Archive for April, 2017

Back packing rules of the road. Rucking

April 24, 2017

Rucking” is the military term for hiking under load. As you can imagine, this is a huge issue for the military, as soldiers must wear body armor and carry weapons, ammo, water, communications equipment, and other gear as they conduct patrols and missions. Rucking performance and injury prevention are hugely important for military operations and personnel.

Movement over ground under load is also key for many mountain sports, from dayhiking to backpacking to big mountain alpinism. In reviewing the research the military has already done on this subject, we discovered five rules that are just as applicable to mountain sports as they are to combat operations. Read on to make sure you’re following these military rucking rules on your next backcountry adventure.

1. One pound on your feet equals five pounds on your back.

This old backpacking thumb rule holds true, according to a 1984 study from the U.S. Army Research Institute. They tested how much more energy was expended with different footwear (boots and shoes) and concluded that it take 4.7 to 6.4 times as much energy to move at a given pace when weight is carried on the shoe versus on the torso.

In practical terms, this means you could carry half a gallon more of water (a little over 4 pounds) if you buy boots that are a pound lighter, which isn’t hard to do; and that’s a lot of water. Now imagine the energy savings of backpacking in light trail running shoes rather than heavy, leather backpacking boots over the course of 7-day backpacking trip.

2. One pound on your feet equals 5% more energy expended.

Heavier footwear doesn’t just affect you because of its weight. Heavier boots are stiffer and less responsive as well. This reduces the efficiency of your body’s stretch reflex on hitting the ground.

Five percent doesn’t sound like much, though, so how does 5% translate to run times? Well, 5% would slow your mile pace time down by 30 seconds, depending on how long you’re running. But, the faster you attempt to run, the more that 5% will affect your performance.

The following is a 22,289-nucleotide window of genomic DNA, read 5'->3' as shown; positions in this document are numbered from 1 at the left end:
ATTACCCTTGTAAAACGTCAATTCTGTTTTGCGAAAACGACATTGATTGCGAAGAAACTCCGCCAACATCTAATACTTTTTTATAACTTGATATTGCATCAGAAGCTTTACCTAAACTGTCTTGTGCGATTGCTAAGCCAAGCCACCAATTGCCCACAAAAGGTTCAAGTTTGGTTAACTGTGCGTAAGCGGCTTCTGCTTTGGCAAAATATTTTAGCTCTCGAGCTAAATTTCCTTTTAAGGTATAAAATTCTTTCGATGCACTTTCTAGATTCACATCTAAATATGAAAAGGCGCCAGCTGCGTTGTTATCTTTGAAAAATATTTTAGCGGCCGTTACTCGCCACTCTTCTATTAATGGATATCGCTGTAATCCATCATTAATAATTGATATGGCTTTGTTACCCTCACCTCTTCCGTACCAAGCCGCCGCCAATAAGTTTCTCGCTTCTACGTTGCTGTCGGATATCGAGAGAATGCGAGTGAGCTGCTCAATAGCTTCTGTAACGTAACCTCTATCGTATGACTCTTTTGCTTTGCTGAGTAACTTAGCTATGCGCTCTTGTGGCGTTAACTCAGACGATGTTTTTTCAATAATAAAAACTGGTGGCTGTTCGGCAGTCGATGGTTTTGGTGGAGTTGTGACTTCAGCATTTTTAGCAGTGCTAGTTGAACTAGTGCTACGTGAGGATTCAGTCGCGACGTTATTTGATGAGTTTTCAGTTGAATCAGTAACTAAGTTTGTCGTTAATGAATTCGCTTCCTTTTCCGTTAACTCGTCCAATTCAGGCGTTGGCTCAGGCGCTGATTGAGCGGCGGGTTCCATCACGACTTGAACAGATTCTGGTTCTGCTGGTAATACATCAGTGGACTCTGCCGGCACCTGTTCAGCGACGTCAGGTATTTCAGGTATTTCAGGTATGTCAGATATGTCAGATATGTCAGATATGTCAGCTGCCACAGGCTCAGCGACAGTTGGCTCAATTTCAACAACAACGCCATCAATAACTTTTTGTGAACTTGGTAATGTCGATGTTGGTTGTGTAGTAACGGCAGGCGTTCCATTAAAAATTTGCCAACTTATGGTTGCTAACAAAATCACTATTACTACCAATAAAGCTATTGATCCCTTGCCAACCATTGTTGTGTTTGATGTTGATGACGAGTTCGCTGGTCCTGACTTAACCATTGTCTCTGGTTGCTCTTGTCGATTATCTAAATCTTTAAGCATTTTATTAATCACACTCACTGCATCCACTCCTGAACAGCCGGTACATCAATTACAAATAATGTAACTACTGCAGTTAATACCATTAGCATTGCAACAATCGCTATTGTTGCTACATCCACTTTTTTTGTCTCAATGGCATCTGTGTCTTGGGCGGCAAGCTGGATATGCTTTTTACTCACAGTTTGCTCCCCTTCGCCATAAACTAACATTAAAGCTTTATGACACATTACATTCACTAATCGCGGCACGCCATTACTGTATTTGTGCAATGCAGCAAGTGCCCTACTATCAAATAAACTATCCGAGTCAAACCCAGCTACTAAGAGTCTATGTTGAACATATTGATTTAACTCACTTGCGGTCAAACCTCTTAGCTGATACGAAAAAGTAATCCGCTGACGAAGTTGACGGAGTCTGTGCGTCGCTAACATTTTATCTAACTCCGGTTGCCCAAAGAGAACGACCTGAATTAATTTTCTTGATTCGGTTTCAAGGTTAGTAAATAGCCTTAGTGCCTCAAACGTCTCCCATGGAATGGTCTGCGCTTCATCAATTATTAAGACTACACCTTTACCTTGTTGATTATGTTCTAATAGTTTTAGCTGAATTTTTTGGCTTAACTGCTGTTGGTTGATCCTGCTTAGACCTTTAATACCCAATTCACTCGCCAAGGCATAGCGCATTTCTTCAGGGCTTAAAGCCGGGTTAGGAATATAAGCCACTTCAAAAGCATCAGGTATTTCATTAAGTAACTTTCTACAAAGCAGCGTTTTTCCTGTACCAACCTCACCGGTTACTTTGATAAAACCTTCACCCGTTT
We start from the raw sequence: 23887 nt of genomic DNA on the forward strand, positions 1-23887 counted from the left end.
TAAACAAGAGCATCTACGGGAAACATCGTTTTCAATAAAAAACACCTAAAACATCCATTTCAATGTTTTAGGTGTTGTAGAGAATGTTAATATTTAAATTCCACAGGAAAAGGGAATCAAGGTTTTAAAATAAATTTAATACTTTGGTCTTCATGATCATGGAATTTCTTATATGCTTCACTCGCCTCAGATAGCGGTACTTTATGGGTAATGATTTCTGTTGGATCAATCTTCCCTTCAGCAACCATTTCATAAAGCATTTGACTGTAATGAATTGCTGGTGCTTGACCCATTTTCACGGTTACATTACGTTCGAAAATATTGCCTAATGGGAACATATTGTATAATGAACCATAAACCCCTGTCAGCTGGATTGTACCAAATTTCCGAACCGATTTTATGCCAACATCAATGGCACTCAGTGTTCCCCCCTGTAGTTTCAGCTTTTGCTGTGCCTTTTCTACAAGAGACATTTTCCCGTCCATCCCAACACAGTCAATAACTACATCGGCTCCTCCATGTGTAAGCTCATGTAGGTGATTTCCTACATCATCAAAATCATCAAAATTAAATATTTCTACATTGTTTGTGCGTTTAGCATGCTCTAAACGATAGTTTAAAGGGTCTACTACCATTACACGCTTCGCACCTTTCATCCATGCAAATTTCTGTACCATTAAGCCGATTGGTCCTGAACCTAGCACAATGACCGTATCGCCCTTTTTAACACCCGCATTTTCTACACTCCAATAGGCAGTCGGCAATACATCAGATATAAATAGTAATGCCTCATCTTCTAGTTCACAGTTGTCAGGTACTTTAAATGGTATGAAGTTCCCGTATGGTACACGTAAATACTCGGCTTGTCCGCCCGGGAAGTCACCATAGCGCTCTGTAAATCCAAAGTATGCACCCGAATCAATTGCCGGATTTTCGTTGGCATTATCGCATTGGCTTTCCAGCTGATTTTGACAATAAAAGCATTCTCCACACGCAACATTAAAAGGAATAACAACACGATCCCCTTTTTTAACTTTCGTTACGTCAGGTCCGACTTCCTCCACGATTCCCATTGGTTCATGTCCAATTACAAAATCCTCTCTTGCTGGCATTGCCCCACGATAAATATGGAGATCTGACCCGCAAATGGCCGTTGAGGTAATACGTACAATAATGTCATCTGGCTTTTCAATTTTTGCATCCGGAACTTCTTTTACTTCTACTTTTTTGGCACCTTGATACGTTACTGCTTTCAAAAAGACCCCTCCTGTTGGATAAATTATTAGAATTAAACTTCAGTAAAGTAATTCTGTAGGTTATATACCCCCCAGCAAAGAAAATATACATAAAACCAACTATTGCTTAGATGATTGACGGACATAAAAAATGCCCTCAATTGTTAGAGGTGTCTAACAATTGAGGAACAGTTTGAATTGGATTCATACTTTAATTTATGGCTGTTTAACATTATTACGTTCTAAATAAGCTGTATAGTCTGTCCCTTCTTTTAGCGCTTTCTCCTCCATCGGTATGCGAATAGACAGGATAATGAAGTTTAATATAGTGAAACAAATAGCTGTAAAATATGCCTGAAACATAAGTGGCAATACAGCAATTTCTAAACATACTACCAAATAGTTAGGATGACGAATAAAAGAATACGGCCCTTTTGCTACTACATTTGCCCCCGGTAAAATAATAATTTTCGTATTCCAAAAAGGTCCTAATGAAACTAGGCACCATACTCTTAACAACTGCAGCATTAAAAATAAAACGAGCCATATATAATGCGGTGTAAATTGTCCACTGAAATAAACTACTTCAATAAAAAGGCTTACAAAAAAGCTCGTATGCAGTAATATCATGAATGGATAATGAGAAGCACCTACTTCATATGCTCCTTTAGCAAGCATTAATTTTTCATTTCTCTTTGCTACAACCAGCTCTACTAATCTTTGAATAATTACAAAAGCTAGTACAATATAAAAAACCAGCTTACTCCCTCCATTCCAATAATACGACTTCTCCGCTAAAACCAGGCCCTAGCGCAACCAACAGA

3. Every 1% of your body weight in your pack makes you six seconds slower per mile.

Carrying weight in your pack isn’t free of cost, though. Each 1% of your body weight carried in your pack makes you 6 seconds slower per mile. So, if you weigh 150 pounds, each 1.5 pounds of weight in your pack slows you by 6 seconds per mile. For a 150-pound hiker, on an extended trip, cutting your pack weight down from 40 to 30 pounds saves you 40 seconds per mile.

4. A 10% grade incline cuts your speed in half.

Grade greatly affects speed. By “grade” we mean how much terrain incline or decline there is. At 10% grade, for example, for every 10 feet you travel forward, you’ll travel 1 foot up. In terms of angles, 10% equals 5.74 degrees. A 5.74 degree angle doesn’t seem like much until you’re humping up it mile after mile. You’ll know how hard it is because you’ll move twice as slowly over it than over flat ground with a given load.

That last little part—with a given load—is important. A 10% grade will cut your speed in half no matter if you’re carrying 45 lbs. or 80 lbs.

5. Going up slows you down twice as much as going down speeds you up.

Don’t believe you’ll make time up on the other side of the hill. You won’t. You’ll only make half the time up.

Why don’t you gain as much by running downhill as you lose running up? Braking forces. As you descend, you have to brake your speed with your quads to keep yourself under control. The steeper the downhill, the more braking. This added load on your muscles further affects your uphill performance if you have repeated bouts of up and down work.

Grand Canyon missing hikers

April 19, 2017

Bootmaker founder’s wife, teen, missing in Grand Canyon
Apr 19, 2017 12:29 AM